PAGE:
In the present study, we determined no favourable effect of pooled ET for live birth rates. Cobo et al.(21) performed oocyte pooling on 724 poor responder patients in their study. Subsequently, they hey thawed all the oocytes and performed ICSI fertilisation. The live birth rate was higher in the pooling arm (36.4% vs 23.7%), and the authors reported similar outcomes for patients aged ≥40 years (15.8% vs 7.1%). Furthermore, another study suggested that oocyte or embryo accumulation might be useful for specific conditions, such as cystic fibrosis and X-linked microtubular myopathy(22). Unfortunately, we could not determine any positive effect of embryo accumulation in our study. However, the patient selection criteria in this study were different from those used in previous works. Cobo et al.(21) used the poor responder criteria described previously by Surrey and Schoolcraft(23), whereas Chatziparasidou et al.(22) included poor responders according to low AFC levels (AFC <7) and candidates for PGD. In contrast, we used the Bologna Criteria to identify poor responders(14); this may have caused a lower follicle pool in our study group, and therefore, a worse oocyte quality than in other studies.

Aneuploidy is mostly related to the non-disjunction of chromosomes during the first meiotic division(24). The presence of aneuploidy indicates poor quality oocytes. Maternal age is the most determinant factor regarding oocyte aneuploidy(25). A low ovarian response during COS is related to the depletion of the follicular pool and displays ovarian aging(24). Setti et al.(26) found similar aneuploidy and abortion rates among 80 poor and normoresponder patients aged >35 years undergoing ICSI/PGD. However, several studies have associated higher abortion rates with a poor ovarian response(24,27). In addition, this rising pattern has been documented for all age groups in which ≤3 oocytes have been retrieved. Sunkara et al.(24) reported their abortion rate as 20% in women from whom 1-3 oocytes were retrieved, whereas the rate was 13.1% in the ≥15 oocytes group. There is a close relationship between the oocyte number and abortion rate. The foetal aneuploidy rate rises in accordance with a diminishing follicular pool(27). Furthermore, the abortion rate increases with maternal aging(24). In our study, the abortion rate for the pooling ET group was 52% (16/31), whereas it was 27% (13/49) for the fresh ET group. Although the total oocyte number was higher in the pooling ET arm (4.5±1.9 vs 2.2±0.75), 3±1.29 COS cycles on average were conducted to collect them. Nevertheless, the increasing number of total oocytes did not decrease the aneuploidy rates depending on maternal aging; hence, more aneuploidic embryos may have been generated in the pooling ET arm. Therefore, it is reasonable to judge the oocyte factor as relating to increased abortion rates. There is a positive correlation between the total number of retrieved oocytes and live birth rates in both poor and normoresponder women(9,28). Schimberni et al.(29) reported a 20.3% pregnancy rate per patient and 14.3% abortion rate between poor responder women aged 36-39 years with a single ET. Similar results were reported by Ata et al.(30) in poor responder women aged 38.2±4.9 years when the researchers followed the natural cycle and picked up one oocyte. Branigan and Estes(31) reported 27% implantation and 29.4% clinical pregnancy rates in poor responder women aged under 40 years, with 2.1 oocytes on average. The pregnancy rates in this study were given per ET. Cycle cancellations were not included for either treatment arm. Therefore, a higher pregnancy rate was obtained than reported in the literature(32,33,34). In our study, the number of retrieved oocytes per one cycle was lower in the pooling ET arm compared with the fresh ET cycles (1.59±0.69 vs 2.29±0.75, p<0.01). Based on this finding, a worse follicular pool in the pooling ET arm compared with the fresh ET arm may have caused a worse oocyte quality. In our study, the positive pregnancy rates were 32% (35/110) in the pooling ET arm versus 37% (53/145) in the fresh ET arm (p=0.43). The abortion rates were 52% (16/31) and 27% (13/49), respectively (p=0.04). Fewer oocytes were collected per one cycle in the pooling ET arm compared with the fresh ET arm. This may be the reason for the clinically poor pregnancy outcomes in poor responders, and increased rates may be related to the embryo accumulation method.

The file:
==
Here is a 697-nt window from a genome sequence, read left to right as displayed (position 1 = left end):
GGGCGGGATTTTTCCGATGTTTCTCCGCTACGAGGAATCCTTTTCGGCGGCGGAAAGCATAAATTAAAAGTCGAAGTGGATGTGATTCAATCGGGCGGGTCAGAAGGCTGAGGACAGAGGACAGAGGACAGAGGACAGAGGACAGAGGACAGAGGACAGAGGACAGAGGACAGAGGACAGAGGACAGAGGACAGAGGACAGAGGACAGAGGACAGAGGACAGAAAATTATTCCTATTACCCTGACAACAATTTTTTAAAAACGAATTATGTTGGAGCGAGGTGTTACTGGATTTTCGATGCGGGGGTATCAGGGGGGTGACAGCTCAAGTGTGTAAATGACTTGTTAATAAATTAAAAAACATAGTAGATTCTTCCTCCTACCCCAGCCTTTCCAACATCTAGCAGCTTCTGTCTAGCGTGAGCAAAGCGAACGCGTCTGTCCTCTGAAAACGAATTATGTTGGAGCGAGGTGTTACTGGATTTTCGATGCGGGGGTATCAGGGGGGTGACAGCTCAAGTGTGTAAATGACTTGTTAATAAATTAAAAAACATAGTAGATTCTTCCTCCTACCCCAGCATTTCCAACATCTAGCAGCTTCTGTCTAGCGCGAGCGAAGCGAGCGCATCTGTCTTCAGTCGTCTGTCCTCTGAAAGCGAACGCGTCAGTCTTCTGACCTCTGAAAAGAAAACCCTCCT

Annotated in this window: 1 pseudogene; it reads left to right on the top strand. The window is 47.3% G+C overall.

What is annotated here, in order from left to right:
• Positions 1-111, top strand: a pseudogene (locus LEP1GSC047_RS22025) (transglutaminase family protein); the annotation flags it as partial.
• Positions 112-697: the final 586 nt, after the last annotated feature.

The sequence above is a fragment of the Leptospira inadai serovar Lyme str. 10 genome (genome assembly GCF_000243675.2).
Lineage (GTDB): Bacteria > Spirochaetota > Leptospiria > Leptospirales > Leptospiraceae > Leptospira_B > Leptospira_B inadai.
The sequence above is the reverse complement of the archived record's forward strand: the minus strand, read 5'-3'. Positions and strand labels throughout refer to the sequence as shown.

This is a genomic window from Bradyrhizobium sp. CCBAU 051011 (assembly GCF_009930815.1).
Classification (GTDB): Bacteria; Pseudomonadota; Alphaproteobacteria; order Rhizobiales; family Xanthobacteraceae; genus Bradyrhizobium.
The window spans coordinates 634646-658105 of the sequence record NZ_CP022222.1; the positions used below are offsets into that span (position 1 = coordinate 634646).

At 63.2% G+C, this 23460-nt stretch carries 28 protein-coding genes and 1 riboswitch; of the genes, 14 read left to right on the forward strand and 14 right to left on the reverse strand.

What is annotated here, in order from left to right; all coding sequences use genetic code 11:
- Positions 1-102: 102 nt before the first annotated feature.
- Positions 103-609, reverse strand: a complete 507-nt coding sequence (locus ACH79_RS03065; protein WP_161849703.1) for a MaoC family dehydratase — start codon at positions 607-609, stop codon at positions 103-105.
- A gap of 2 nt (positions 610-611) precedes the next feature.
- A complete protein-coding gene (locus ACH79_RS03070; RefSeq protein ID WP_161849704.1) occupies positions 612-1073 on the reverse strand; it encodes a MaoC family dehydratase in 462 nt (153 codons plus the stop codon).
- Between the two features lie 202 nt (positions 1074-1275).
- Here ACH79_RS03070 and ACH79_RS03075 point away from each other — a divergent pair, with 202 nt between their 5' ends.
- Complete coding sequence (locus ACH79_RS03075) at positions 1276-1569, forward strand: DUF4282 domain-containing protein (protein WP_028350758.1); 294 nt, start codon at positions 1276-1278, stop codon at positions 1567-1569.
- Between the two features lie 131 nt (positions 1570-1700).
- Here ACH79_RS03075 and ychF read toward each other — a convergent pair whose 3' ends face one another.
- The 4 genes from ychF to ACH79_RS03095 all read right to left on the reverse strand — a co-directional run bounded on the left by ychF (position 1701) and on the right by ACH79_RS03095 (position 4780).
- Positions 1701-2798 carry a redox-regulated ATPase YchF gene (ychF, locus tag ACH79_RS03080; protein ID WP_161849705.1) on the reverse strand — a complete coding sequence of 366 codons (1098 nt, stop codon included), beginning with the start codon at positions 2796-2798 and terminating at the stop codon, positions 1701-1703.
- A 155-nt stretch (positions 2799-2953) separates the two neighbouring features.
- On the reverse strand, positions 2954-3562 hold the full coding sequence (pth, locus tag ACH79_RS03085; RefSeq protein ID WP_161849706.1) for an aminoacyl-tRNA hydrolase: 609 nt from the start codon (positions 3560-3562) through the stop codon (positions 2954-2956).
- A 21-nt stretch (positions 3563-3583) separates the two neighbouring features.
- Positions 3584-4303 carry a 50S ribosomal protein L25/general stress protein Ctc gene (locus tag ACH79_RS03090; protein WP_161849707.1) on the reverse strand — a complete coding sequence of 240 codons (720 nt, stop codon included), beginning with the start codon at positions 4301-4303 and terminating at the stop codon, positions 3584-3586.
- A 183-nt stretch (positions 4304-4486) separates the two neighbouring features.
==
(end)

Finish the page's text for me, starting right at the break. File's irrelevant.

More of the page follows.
Study Limitations

Our study has some limitations. This was a retrospective study, and the groups were not randomised. There may have been bias in the patient selection. Women who were expected to exhibit lower IVF success after the clinical evaluation may have been moved to the pooling ET arm. This may have caused higher abortion and lower live birth rates in the pooling ET arm. The length of infertility did not exclude confounding factors causing infertility, such as additional disorders, because this was a retrospective study. Women were not randomised and offered alternative ET methods, such as pooling and fresh ET.


Although the pooling ET method may have a mild positive effect on clinical pregnancy rates, no additional effect was determined for live birth rates. In addition, the abortion rate increased in accordance with the clinical pregnancy rate; abortion may induce anxiety and depression in patients(35). Further prospective, randomised, controlled studies are needed to investigate the effects of pooling ET on live births.


Ethics Committee Approval: Ethics committee approval was not required for this study because it involved retrospective data analysis.

Informed Consent: Consent form was signed by all participants.

Peer-review: External and internal peer-reviewed.

Authorship Contributions

Surgical and Medical Practices: E.Y., M.B., S.Ç., D.C.Ç., K.B., Concept: S.Ç., Design: S.Ç., M.B., Data Collection or Processing: D.C.Ç., Analysis or Interpretation: K.B., R.A., S.P., S.Ç., Literature Search: S.Ç., Writing: S.Ç., N.E.T.

Conflict of Interest: No conflict of interest was declared by the authors.

Financial Disclosure: The authors declared that this study received no financial support.